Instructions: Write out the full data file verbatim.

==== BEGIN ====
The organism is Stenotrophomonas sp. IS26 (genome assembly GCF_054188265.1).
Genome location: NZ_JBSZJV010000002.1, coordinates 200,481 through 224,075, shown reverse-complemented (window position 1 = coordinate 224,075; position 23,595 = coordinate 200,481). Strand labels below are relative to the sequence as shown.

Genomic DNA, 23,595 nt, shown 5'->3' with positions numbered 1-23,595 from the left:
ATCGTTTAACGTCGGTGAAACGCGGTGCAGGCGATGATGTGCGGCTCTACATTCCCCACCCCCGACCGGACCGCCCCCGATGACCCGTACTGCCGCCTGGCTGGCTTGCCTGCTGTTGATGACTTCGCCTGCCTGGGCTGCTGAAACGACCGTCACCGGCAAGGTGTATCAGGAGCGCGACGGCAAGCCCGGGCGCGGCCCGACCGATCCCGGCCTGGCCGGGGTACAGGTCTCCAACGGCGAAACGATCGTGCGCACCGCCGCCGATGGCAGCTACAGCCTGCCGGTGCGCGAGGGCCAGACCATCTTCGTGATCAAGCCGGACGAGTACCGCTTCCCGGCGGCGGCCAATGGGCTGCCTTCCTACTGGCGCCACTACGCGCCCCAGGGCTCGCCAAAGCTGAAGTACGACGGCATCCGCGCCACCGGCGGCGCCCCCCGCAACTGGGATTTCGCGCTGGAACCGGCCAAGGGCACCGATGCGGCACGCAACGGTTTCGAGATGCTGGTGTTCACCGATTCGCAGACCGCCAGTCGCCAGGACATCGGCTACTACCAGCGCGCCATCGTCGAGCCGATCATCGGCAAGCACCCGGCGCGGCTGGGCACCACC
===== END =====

The organism is Stenotrophomonas sp. IS26 (genome assembly GCF_054188265.1).
Genome location: NZ_JBSZJV010000002.1, coordinates 200,481 through 224,075, shown reverse-complemented (window position 1 = coordinate 224,075; position 23,595 = coordinate 200,481). Strand labels below are relative to the sequence as shown.

Genomic DNA, 23,595 nt, shown 5'->3' with positions numbered 1-23,595 from the left:
ATCGTTTAACGTCGGTGAAACGCGGTGCAGGCGATGATGTGCGGCTCTACATTCCCCACCCCCGACCGGACCGCCCCCGATGACCCGTACTGCCGCCTGGCTGGCTTGCCTGCTGTTGATGACTTCGCCTGCCTGGGCTGCTGAAACGACCGTCACCGGCAAGGTGTATCAGGAGCGCGACGGCAAGCCCGGGCGCGGCCCGACCGATCCCGGCCTGGCCGGGGTACAGGTCTCCAACGGCGAAACGATCGTGCGCACCGCCGCCGATGGCAGCTACAGCCTGCCGGTGCGCGAGGGCCAGACCATCTTCGTGATCAAGCCGGACGAGTACCGCTTCCCGGCGGCGGCCAATGGGCTGCCTTCCTACTGGCGCCACTACGCGCCCCAGGGCTCGCCAAAGCTGAAGTACGACGGCATCCGCGCCACCGGCGGCGCCCCCCGCAACTGGGATTTCGCGCTGGAACCGGCCAAGGGCACCGATGCGGCACGCAACGGTTTCGAGATGCTGGTGTTCACCGATTCGCAGACCGCCAGTCGCCAGGACATCGGCTACTACCAGCGCGCCATCGTCGAGCCGATCATCGGCAAGCACCCGGCGCGGCTGGGCACCACC